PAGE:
Introduction: Congestive heart failure (CHF) and atrial fibrillation (AF) are frequently linked, and when associated produce additive deleterious effects. In this prospective study, the effects of catheter ablation for AF in patients with impaired left ventricular (LV) function are presented.
Methods: Baseline data and clinical outcome have been prospectively collected in 105 consecutive patients who underwent pulmonary vein ablation for the control of AF. We evaluated 40 patients affected by LV dysfunction with ejection fraction (EF) <40% and compared them to the remaining 65 patients with normal ventricular function in terms of changes in LV function, maintenance of sinus rhythm, and quality of life during follow-up.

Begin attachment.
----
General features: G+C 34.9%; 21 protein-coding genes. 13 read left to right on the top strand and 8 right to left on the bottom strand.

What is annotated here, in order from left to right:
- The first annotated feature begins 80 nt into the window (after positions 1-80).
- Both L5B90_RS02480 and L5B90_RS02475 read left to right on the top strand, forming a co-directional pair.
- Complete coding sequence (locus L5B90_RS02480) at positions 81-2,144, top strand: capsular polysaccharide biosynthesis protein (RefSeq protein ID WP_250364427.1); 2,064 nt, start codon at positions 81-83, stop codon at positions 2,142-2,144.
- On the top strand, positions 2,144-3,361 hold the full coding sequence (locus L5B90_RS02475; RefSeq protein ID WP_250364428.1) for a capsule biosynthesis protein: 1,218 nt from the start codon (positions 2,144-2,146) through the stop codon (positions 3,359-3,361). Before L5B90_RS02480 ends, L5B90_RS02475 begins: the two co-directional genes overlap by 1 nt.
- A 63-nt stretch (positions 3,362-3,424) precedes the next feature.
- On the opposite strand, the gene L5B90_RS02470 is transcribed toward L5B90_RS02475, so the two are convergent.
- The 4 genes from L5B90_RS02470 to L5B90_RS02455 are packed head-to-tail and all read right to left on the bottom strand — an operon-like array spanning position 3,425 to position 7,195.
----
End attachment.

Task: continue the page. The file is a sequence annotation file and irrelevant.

Results: After a mean follow-up of 14 ± 2 months, 87% of patients with impaired LV function and 92% of patients with normal ventricular function were in sinus rhythm, with or without antiarrhythmic therapy (P = NS). A significant improvement in LVEF and fractional shortening was documented in patients with CHF (33 ± 2% vs 47 ± 3%, and 19 ± 4% vs 30 ± 3%, P < 0.01 for both comparisons). Evaluation of exercise capacity and quality of life documented better improvements in patients with CHF compared to patients without CHF.
Conclusions: Catheter ablation in patients with LV dysfunction is feasible, not associated with higher procedural complications, and provides a significant improvement in LV performance, symptoms, and quality of life during follow-up.